Managing Human Capital in Global Supply Chains

Policy leaders, executives and scholars discuss profitability and corporate responsibility
Policy leaders, executives and scholars discuss profitability and corporate responsibility
Friday, March 15, 2013

The challenges of developing rigorous, yet flexible human capital practices for workers in the global supply chain were discussed by international policy leaders, Fortune 500 executives and ILR professors March 7.

Organized by the International Labour Organization, ILR and the Worker Institute at Cornell, "Managing Human Capital in Global Supply Chains: Lessons and Applications from Today's Leaders" was held at the ILR Conference Center in New York City.

Despite conflicting labor policies, cultural differences and lack of local and national government transparency, some participants stressed that progress is being made to improve practices for workers thousands of miles away.

One of the most effective approaches, they said, is organization-wide integration of a social ethic that upholds workplace standards such as the International Labour Organization Declaration on Fundamental Principles and Rights at Work.

The declaration calls for freedom of association and collective bargaining, elimination of forced labor, abolition of child labor and elimination of workplace discrimination.

Social responsibility is good for business, some said, but convincing other corporations of that can be difficult. Harry Katz, ILR's Kenneth F. Kahn Dean and Jack Sheinkman Professor, urged attendees to initiate research that would show the value of social responsibility for corporate business models. "Otherwise, naysayers won't accept its viability," he said. "Proof of an improved bottom line," he said, "is needed to get the momentum going."

Nancy Donaldson, director of the International Labour Organization office in Washington, D.C., said supply chain profitability and corporate social responsibility can complement one another.

Buy-in of top leadership is critical for improving labor standards in the world’s supply chain, Donaldson said, and making headway remains difficult. "How do you measure human rights? How do we get better traction with governments and the investment community?"

Despite challenges around responsibility, she said, "I do think we’re making progress."

Amy Luinstra, director of policy and research for Better Work, a program of the International Labour Organization and the International Finance Corporation, said: "From sweatshop to sweet spot is very difficult. It's possible … (but) getting there is tough."

Compliance with International Labour Organization standards can be linked to higher productivity, Luinstra said. "Factories where workers perceive better working conditions are more profitable." Also, win-win propositions for workers and corporations can be inexpensive, she said.

Adam Greene, vice president of labor affairs and corporate responsibility for the United States Council for International Business, said: "Some companies do a good job with labor practices, but a 'massive gap' between laws and compliance exists in many nations." It is particularly difficult to implement human capital practices in the unregulated, informal economies of some developing nations.

Attendees agreed that social responsibility for the supply chain requires cooperation among industries, private and public sectors, corporations and governments.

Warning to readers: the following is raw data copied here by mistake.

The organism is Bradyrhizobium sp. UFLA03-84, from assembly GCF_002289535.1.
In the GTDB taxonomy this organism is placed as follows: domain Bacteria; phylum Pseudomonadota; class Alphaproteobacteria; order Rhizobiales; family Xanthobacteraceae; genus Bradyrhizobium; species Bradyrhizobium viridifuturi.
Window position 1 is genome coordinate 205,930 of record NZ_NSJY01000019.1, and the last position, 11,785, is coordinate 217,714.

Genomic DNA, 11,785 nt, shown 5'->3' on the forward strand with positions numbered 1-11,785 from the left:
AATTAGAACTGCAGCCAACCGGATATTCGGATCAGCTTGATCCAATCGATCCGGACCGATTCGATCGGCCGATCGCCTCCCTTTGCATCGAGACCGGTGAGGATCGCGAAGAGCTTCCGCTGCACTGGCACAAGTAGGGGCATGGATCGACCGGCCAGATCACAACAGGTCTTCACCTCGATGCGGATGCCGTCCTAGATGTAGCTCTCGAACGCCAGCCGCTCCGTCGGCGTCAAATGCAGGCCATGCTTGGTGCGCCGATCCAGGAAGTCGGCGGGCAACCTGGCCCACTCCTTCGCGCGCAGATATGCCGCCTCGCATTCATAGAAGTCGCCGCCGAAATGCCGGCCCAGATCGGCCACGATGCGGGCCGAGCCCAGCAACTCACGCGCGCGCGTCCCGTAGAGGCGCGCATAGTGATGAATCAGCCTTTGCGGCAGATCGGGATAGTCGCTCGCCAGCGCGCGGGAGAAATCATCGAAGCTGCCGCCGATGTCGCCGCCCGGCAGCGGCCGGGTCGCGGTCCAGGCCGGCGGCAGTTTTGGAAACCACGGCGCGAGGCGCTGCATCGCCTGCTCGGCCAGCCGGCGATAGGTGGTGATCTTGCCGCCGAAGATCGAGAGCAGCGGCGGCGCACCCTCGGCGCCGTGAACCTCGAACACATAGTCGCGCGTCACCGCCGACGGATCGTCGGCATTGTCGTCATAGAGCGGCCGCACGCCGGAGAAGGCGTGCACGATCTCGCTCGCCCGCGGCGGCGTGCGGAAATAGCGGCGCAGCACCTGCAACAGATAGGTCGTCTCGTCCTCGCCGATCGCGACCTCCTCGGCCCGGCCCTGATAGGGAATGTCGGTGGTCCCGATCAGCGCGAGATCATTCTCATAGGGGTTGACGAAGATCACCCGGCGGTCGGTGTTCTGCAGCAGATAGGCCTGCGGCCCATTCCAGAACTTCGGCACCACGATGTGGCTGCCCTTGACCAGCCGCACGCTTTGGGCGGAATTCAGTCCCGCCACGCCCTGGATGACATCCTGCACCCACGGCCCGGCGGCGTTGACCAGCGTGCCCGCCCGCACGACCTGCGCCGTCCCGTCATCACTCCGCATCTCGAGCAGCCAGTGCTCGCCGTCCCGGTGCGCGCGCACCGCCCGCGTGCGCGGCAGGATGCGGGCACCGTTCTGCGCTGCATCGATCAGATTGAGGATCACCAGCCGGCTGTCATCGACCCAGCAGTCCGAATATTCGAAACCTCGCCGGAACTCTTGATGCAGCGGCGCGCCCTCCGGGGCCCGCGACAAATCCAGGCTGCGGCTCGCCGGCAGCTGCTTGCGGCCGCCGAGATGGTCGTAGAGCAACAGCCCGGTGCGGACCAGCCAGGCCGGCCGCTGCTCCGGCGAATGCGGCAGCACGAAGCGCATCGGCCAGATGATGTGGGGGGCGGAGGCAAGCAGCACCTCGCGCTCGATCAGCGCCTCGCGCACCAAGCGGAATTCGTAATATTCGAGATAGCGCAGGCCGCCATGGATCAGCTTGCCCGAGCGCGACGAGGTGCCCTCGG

Jean Baderschneider Ph.D. '78, recently retired vice president of global procurement for ExxonMobil, urged attendees to push for social responsibility in their corporations for both ethical and business reasons. "There are huge liabilities lurking out there. One way to avoid them is to get on this train."

Appealing to a corporation's profit motive in order to drive social responsibility is valid, she said, and proponents have to be relentless. "You can't sacrifice principles, ever."

One corporate executive said educating employees on corporate social responsibility is "important and necessary," particularly for those who oversee vendors and licensees.

Steve Miranda, managing director of the ILR's Center for Advanced Human Resource Studies (CAHRS), said, "There's been a shift by corporations from thinking about corporate social responsibility as 'what we do with our money' to 'how we make our money.'" He also shared that well-communicated corporate social responsibility programs serve as terrific "brand enhancements" when implemented.

ILR Professor Sarosh Kuruvilla, whose research informs government policy and practice in China, India and other countries, discussed the difficulties of obtaining quality social responsibility audits.

Some corporate representatives said they use factory visits, community dialogues and employee hotlines to supplement audit information because "checkbox" auditing of workplace practices is not enough.

Lance Compa, an ILR faculty member who researches and writes about international labor rights, provided an overview of trade laws and regulations that govern public and private sector supply chains.

Amber Thomas MILR '14, said collaboration among industry sectors, governments, non-governmental organizations and others is key to increasing corporate responsibility.

"Hearing the genuine care you have for this and your openness to communication and willingness to share challenges – I'm really encouraged," she said.

Ingrid Jensen MBA/MILR '13 said the discussion gave her "great hope."

More companies are seeing the business value of integrating social responsibility into supply chain transactions, said Karen Tramontano, chief executive officer of Blue Star Strategies, which advises corporate clients and others.

"You see the changes. They're undeniable," she said.